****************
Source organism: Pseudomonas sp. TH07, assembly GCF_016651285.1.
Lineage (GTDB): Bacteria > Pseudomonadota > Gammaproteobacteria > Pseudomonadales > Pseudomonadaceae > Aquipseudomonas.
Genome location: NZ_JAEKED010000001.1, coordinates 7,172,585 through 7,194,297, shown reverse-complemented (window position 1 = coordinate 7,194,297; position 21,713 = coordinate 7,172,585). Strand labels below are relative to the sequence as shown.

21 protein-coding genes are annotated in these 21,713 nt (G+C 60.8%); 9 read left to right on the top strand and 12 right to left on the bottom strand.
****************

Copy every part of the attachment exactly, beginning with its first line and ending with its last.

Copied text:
Source organism: Pseudomonas sp. TH07, assembly GCF_016651285.1.
Lineage (GTDB): Bacteria > Pseudomonadota > Gammaproteobacteria > Pseudomonadales > Pseudomonadaceae > Aquipseudomonas.
Genome location: NZ_JAEKED010000001.1, coordinates 7,172,585 through 7,194,297, shown reverse-complemented (window position 1 = coordinate 7,194,297; position 21,713 = coordinate 7,172,585). Strand labels below are relative to the sequence as shown.

21 protein-coding genes are annotated in these 21,713 nt (G+C 60.8%); 9 read left to right on the top strand and 12 right to left on the bottom strand.